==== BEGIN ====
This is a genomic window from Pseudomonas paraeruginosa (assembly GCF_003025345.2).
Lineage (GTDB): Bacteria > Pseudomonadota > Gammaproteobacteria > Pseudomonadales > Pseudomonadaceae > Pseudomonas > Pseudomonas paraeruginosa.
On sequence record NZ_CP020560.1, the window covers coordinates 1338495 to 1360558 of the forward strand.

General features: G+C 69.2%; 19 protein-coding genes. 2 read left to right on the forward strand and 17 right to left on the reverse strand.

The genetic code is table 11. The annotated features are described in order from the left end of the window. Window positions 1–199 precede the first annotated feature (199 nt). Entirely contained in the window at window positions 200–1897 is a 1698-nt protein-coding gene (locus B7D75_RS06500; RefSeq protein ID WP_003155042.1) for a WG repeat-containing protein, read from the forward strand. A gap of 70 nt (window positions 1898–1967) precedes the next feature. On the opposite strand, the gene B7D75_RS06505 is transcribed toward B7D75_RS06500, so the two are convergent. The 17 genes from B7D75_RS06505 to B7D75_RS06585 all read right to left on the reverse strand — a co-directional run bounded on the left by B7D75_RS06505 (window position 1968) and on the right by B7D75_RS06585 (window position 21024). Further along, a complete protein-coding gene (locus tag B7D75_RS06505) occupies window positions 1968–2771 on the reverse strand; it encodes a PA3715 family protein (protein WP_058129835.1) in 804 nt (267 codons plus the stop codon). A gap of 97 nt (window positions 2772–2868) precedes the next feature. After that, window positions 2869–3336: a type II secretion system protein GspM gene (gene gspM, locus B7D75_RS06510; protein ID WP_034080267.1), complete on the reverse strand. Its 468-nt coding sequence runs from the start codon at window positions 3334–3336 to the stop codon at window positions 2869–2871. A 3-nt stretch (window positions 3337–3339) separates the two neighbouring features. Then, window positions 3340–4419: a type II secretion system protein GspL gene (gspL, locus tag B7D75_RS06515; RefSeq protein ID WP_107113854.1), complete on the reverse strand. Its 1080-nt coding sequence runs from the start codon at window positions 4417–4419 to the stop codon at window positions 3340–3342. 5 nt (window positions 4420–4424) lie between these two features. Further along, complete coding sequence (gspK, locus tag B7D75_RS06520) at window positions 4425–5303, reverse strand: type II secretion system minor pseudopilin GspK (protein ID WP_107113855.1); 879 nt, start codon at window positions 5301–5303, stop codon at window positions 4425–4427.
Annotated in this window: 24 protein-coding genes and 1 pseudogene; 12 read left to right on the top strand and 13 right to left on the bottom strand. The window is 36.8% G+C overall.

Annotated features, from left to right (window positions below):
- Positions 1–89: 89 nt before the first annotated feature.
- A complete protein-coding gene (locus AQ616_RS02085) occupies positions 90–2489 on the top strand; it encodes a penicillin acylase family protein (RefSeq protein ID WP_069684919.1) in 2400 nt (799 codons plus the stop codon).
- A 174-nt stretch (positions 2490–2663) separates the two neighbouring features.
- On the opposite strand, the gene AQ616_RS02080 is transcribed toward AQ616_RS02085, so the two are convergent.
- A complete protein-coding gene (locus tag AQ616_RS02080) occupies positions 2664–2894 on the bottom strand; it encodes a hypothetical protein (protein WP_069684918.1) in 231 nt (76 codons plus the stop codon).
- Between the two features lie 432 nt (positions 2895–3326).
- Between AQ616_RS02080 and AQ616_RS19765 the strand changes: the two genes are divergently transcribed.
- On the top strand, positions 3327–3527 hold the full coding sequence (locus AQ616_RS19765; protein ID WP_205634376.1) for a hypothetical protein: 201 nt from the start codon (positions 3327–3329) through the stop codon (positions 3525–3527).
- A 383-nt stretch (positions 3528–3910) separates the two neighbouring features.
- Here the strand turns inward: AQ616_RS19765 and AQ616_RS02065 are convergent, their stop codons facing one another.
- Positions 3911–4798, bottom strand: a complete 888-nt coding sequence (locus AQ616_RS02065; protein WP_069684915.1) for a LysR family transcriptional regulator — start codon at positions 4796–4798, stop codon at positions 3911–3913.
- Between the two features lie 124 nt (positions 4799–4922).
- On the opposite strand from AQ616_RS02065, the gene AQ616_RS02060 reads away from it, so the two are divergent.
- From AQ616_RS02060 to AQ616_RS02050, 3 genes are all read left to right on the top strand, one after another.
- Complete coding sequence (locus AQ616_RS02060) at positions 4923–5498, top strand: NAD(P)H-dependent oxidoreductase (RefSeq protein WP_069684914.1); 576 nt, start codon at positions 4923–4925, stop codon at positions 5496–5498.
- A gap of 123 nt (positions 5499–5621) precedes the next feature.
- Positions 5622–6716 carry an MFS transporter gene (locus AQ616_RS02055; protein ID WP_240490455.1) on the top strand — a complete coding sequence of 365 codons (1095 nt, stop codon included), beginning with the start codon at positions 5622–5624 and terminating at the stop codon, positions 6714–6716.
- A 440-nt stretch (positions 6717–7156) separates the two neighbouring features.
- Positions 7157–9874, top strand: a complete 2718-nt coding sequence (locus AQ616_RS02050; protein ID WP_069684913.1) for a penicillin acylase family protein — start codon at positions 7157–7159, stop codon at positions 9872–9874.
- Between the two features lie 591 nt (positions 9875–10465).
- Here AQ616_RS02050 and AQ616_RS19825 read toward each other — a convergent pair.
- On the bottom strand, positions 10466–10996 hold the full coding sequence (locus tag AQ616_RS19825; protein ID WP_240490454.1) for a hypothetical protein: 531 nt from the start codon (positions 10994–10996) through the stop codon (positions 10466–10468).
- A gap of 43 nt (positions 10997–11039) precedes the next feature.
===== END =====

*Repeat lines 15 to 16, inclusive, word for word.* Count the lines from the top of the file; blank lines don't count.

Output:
- On the top strand, positions 3327–3527 hold the full coding sequence (locus AQ616_RS19765; protein ID WP_205634376.1) for a hypothetical protein: 201 nt from the start codon (positions 3327–3329) through the stop codon (positions 3525–3527).
- A 383-nt stretch (positions 3528–3910) separates the two neighbouring features.